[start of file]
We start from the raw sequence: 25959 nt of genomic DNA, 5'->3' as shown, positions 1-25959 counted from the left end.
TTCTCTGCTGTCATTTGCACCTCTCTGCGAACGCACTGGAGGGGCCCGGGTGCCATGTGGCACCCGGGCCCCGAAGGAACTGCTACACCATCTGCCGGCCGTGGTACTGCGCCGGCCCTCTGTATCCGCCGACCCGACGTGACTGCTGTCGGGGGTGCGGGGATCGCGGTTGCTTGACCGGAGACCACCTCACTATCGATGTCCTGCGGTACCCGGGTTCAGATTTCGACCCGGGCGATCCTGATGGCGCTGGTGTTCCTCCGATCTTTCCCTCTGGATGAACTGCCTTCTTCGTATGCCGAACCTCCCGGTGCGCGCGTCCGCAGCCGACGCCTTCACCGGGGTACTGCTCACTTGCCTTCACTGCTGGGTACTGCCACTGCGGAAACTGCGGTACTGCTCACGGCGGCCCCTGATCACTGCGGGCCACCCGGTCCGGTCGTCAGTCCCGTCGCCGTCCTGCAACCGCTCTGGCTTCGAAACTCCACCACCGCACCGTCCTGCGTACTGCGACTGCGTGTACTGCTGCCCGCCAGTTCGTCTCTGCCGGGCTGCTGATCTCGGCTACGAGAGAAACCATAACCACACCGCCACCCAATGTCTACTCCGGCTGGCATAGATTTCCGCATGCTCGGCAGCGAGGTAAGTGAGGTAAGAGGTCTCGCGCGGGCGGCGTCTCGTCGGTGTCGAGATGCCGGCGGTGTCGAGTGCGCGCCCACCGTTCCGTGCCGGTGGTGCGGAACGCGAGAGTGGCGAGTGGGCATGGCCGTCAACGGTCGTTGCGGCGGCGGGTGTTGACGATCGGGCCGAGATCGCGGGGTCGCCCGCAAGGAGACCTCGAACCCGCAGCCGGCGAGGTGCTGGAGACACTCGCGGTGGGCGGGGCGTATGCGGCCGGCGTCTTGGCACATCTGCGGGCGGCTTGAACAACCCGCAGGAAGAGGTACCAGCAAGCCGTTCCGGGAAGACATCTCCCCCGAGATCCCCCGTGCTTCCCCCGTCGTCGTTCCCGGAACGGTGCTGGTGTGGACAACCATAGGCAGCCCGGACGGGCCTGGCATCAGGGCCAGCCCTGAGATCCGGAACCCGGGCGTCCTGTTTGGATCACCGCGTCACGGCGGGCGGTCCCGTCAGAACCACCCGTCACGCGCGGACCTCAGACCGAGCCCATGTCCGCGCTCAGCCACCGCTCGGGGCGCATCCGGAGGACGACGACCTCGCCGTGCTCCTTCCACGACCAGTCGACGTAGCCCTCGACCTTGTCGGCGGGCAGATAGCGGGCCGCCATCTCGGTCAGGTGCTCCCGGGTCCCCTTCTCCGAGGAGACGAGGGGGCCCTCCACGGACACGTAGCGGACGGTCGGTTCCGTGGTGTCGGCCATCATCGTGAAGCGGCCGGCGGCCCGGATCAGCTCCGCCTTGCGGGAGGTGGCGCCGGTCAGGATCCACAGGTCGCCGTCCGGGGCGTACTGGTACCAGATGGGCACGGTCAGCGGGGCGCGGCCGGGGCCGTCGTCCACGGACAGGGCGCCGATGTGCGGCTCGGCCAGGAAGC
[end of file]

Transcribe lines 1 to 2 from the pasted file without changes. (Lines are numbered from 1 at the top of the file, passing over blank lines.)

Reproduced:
We start from the raw sequence: 25959 nt of genomic DNA, 5'->3' as shown, positions 1-25959 counted from the left end.
TTCTCTGCTGTCATTTGCACCTCTCTGCGAACGCACTGGAGGGGCCCGGGTGCCATGTGGCACCCGGGCCCCGAAGGAACTGCTACACCATCTGCCGGCCGTGGTACTGCGCCGGCCCTCTGTATCCGCCGACCCGACGTGACTGCTGTCGGGGGTGCGGGGATCGCGGTTGCTTGACCGGAGACCACCTCACTATCGATGTCCTGCGGTACCCGGGTTCAGATTTCGACCCGGGCGATCCTGATGGCGCTGGTGTTCCTCCGATCTTTCCCTCTGGATGAACTGCCTTCTTCGTATGCCGAACCTCCCGGTGCGCGCGTCCGCAGCCGACGCCTTCACCGGGGTACTGCTCACTTGCCTTCACTGCTGGGTACTGCCACTGCGGAAACTGCGGTACTGCTCACGGCGGCCCCTGATCACTGCGGGCCACCCGGTCCGGTCGTCAGTCCCGTCGCCGTCCTGCAACCGCTCTGGCTTCGAAACTCCACCACCGCACCGTCCTGCGTACTGCGACTGCGTGTACTGCTGCCCGCCAGTTCGTCTCTGCCGGGCTGCTGATCTCGGCTACGAGAGAAACCATAACCACACCGCCACCCAATGTCTACTCCGGCTGGCATAGATTTCCGCATGCTCGGCAGCGAGGTAAGTGAGGTAAGAGGTCTCGCGCGGGCGGCGTCTCGTCGGTGTCGAGATGCCGGCGGTGTCGAGTGCGCGCCCACCGTTCCGTGCCGGTGGTGCGGAACGCGAGAGTGGCGAGTGGGCATGGCCGTCAACGGTCGTTGCGGCGGCGGGTGTTGACGATCGGGCCGAGATCGCGGGGTCGCCCGCAAGGAGACCTCGAACCCGCAGCCGGCGAGGTGCTGGAGACACTCGCGGTGGGCGGGGCGTATGCGGCCGGCGTCTTGGCACATCTGCGGGCGGCTTGAACAACCCGCAGGAAGAGGTACCAGCAAGCCGTTCCGGGAAGACATCTCCCCCGAGATCCCCCGTGCTTCCCCCGTCGTCGTTCCCGGAACGGTGCTGGTGTGGACAACCATAGGCAGCCCGGACGGGCCTGGCATCAGGGCCAGCCCTGAGATCCGGAACCCGGGCGTCCTGTTTGGATCACCGCGTCACGGCGGGCGGTCCCGTCAGAACCACCCGTCACGCGCGGACCTCAGACCGAGCCCATGTCCGCGCTCAGCCACCGCTCGGGGCGCATCCGGAGGACGACGACCTCGCCGTGCTCCTTCCACGACCAGTCGACGTAGCCCTCGACCTTGTCGGCGGGCAGATAGCGGGCCGCCATCTCGGTCAGGTGCTCCCGGGTCCCCTTCTCCGAGGAGACGAGGGGGCCCTCCACGGACACGTAGCGGACGGTCGGTTCCGTGGTGTCGGCCATCATCGTGAAGCGGCCGGCGGCCCGGATCAGCTCCGCCTTGCGGGAGGTGGCGCCGGTCAGGATCCACAGGTCGCCGTCCGGGGCGTACTGGTACCAGATGGGCACGGTCAGCGGGGCGCGGCCGGGGCCGTCGTCCACGGACAGGGCGCCGATGTGCGGCTCGGCCAGGAAGC